Following a trial, judgment was entered denying plaintiffs' prayers for refunds. The instant appeal is from that judgment.

Plaintiffs contend that the evidence before the trial court conclusively established that the interior housedrops: (1) were "fixtures," and therefore "improvements" and "real property" owned by the customer, and (2) were neither owned, claimed, possessed, nor controlled by plaintiffs.

[1] "It is well settled that for purposes of taxation the definitions of real property in the revenue and taxation laws of the state control whether they conform to definitions used for other purposes or not ...." (Trabue Pittman Corp. v. County of L. A., 29 Cal. 2d 385, 393 [175 P.2d 512].)

Revenue and Taxation Code section 104 provides that "real property" includes, among other things, "Improvements." (Italics added.)

Section 105 of the same code states that "Improvements" includes all "buildings, structures, fixtures, and fences erected on or affixed to the land, ..." (Italics added.)

Civil Code section 660 provides, as relevant here, that "A thing is deemed to be affixed to land when it is ... permanently resting upon it, as in the case of buildings; or permanently attached to what is thus permanent, as by means of cement, plaster, nails, bolts or screws; ..."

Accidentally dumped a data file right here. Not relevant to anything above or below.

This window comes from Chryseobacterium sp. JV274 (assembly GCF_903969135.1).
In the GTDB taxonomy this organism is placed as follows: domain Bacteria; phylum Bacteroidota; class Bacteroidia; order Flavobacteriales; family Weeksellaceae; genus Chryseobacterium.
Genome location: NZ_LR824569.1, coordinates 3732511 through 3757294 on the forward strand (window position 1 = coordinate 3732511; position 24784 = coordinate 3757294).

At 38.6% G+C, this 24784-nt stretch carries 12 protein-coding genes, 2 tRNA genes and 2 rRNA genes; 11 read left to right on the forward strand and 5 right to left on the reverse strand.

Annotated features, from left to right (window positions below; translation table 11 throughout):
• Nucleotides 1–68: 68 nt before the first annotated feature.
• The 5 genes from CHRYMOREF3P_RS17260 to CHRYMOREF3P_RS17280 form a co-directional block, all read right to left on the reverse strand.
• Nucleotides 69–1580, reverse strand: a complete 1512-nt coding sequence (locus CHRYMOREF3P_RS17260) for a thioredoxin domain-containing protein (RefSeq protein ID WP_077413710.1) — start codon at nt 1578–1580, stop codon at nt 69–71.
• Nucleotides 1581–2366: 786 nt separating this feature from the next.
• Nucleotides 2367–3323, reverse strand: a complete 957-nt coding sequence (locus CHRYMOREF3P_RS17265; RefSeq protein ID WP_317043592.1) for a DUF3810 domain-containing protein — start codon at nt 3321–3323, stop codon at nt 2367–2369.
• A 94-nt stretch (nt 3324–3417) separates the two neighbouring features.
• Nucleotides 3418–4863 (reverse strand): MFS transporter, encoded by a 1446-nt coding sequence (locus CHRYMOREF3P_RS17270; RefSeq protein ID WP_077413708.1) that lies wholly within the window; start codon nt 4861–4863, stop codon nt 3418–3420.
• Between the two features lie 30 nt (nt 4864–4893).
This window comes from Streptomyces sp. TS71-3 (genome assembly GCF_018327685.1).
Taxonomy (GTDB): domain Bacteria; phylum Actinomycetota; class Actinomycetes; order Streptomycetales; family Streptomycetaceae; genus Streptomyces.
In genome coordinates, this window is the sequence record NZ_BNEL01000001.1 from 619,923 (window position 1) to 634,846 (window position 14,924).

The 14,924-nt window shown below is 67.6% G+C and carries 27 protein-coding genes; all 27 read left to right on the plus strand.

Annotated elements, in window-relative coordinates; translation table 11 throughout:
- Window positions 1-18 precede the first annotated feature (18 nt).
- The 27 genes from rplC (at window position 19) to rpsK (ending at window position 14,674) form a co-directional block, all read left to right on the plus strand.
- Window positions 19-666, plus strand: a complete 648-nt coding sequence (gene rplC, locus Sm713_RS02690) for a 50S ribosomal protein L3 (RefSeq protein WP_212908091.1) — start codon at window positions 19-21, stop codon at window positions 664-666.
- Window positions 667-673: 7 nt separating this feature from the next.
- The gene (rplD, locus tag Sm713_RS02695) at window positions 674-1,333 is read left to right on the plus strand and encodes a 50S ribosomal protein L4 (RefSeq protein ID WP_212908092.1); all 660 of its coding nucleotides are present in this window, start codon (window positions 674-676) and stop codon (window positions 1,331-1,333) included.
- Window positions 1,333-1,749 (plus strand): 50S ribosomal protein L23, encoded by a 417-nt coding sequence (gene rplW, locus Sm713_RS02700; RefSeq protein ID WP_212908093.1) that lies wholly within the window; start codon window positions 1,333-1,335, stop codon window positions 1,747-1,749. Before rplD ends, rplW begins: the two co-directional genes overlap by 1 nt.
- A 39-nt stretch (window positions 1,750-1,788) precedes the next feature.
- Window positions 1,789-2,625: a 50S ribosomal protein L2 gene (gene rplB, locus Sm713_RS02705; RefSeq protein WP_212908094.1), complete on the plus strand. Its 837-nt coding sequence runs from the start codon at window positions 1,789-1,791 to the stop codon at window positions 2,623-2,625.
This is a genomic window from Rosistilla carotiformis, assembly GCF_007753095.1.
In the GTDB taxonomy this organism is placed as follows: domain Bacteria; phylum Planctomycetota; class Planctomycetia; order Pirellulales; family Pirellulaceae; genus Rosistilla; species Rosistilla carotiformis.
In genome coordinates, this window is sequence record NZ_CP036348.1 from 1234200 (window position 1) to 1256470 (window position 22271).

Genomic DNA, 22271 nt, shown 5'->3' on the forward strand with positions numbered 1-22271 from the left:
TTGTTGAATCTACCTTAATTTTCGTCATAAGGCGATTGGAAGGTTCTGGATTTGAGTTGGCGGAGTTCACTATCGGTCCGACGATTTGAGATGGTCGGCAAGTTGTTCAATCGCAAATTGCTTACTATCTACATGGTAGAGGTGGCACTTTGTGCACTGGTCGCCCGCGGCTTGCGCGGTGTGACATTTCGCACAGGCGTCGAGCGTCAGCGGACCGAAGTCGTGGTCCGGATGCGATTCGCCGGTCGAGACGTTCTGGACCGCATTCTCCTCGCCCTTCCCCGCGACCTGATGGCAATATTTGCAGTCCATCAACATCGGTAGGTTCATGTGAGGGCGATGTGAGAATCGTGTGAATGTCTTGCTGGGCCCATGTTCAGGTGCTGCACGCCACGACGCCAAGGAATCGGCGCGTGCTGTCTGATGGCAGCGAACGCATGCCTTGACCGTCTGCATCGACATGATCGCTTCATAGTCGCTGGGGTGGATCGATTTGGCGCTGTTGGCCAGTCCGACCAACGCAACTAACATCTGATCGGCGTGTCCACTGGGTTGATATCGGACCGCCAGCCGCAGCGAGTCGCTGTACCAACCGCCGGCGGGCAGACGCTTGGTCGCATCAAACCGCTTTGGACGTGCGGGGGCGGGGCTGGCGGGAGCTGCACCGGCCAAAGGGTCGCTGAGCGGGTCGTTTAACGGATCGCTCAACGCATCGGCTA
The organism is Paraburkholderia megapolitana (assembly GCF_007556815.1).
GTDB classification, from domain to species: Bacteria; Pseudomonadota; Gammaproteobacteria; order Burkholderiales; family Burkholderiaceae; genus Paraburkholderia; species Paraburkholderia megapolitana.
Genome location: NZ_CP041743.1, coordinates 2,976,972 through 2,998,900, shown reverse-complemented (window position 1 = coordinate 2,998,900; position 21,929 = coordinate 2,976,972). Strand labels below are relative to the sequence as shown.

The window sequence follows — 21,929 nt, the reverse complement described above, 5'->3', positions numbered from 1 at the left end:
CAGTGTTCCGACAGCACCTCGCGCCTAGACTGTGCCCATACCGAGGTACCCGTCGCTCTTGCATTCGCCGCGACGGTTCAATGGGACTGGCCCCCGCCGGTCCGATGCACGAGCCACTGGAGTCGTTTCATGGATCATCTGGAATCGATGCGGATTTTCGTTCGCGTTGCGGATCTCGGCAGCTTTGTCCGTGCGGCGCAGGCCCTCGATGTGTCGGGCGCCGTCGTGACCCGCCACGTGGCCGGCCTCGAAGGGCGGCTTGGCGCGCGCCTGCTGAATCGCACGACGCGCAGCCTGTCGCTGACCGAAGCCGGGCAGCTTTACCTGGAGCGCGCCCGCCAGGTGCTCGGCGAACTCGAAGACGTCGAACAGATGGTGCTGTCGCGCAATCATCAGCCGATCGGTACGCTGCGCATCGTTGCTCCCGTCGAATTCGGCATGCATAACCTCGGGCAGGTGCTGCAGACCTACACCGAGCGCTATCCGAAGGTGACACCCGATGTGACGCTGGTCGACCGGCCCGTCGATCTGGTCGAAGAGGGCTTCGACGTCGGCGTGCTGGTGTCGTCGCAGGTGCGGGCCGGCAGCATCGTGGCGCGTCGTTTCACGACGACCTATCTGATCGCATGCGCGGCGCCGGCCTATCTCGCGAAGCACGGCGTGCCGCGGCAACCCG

[2] The court in San Diego T. & S. Bank v. San Diego, 16 Cal. 2d 142, 149 [105 P.2d 94, 133 A.L.R. 416], pointed out "the three tests which have often been used by this court in determining whether or not an article is a fixture -- namely: (1) the manner of its annexation; (2) its adaptability to the use and purpose for which the realty is used; and (3) the intention of the party making the annexation. ..."

[3] Applying the foregoing rules it becomes obvious, under the undisputed evidence, that the interior housedrops became part of the real property occupied by plaintiffs' subscribers.

Another relevant statute is Revenue and Taxation Code section 405 which provides: "Annually, the assessor shall assess all the taxable property in his county, except state-assessed property, to the persons owning, claiming, possessing, or controlling it on the lien date." [25 Cal. App. 3d 344]